Hype Check: AT&T Palm Centro
Hype Check: Palm Centro
What it is: Palm's Centro smartphone is the PDA pioneer's longest leap yet into the world of consumer phones, sporting the functionality of the larger Treo 755p in a smaller candy bar form factor. It has a full QWERTY keyboard, and supports all the features (and third-party applications) Palm users have come to enjoy. A version of the Centro has been out on Sprint, but Palm has turned it into an slower (for data) EDGE device for its AT&T debut.
Why it's different: The phone is considerably smaller, sleeker, and cooler than past Treo devices. There's a huge difference between the feel of the Centro and any other Palm phone: The keys are softer, the body is cleaner, and the interface is even a bit more intuitive. It comes in a rainbow of fruit flavors, and it fits much better in your pocket.
Price: $99 with a two year contract, on the AT&T Web site.
What we like: The Centro is a pretty cool-looking phone -- sorta like what would happen if you cross-bred an Xbox 360 and a Sony Ericsson (in other words, it looks like a business-ready phone that knows how to have fun). Besides being one of the smallest phones on the market with a full QWERTY keyboard, the Centro also has a touchscreen -- not multi-touch, mind you, but still a touchscreen -- which is still a rarity on consumer smartphones (though it should be noted that the touchscreen is better suited for use with the included stylus than with your finger). It's a Palm, meaning it has had most of its quirks ironed out over the years. In addition, Palm has included instant messaging, video, and music applications, as well as easy access (and setup) for your e-mail provider(s) of choice. It's also quite a bargain -- just $99 with a two-year contract.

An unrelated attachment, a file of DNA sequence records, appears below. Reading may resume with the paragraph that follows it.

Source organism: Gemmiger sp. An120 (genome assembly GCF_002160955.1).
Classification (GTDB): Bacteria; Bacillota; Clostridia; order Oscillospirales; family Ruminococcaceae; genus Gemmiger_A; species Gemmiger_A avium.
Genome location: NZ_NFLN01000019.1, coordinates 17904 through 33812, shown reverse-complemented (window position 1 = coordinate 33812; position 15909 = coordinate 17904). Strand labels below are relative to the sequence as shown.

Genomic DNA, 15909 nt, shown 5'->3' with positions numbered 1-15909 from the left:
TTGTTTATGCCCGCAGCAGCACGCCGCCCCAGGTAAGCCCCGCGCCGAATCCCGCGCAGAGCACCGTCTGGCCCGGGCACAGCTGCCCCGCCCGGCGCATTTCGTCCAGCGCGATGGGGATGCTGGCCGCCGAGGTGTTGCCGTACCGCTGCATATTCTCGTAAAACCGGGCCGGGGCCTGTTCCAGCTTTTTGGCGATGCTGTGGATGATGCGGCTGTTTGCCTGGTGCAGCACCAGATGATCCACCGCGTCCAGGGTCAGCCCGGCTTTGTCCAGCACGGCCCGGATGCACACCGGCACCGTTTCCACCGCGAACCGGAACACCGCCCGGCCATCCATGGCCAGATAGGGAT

What we don't like: There's no doubt about it: The keys are too small, and too close together. If you've got modestly-sized fingers, you probably won't find the keyboard be an issue, but for those of us with normal-sized honkers attached to our hands, typing can be pretty tricky. And while the design is nice (especially for a Palm device), it's still pretty thick: Beefier than the BlackJack, iPhone, and Pearl. And while the Palm OS interface is improved over previous Palm devices (particularly the phone part), it's looking increasingly dated. The Web browser, while serviceable, still uses AT&T's EDGE network instead of the faster 3G. There's also a noticeable lag when using the phone: Sometimes you'll wait a full five seconds for it to respond to your input. Annoying.
Does it live up to the hype? If you're riding the AT&T train and want a smartphone that doesn't scream "I wear a suit to work" -- and, for whatever reason, you don't want an iPhone (like, say, its $400 price tag, or perhaps the even more difficult touch-pad typing) -- the Centro may very well be your best choice. It's a more open platform option than Apple's product, which means it has loads of developer- and user-created applications available for download. There's plenty of room for improvement with the Centro, but it's a good step up to the world of mobile e-mail and productivity for anyone who's been using a standard cell phone that only makes phone calls, sends text messages, and takes pictures.
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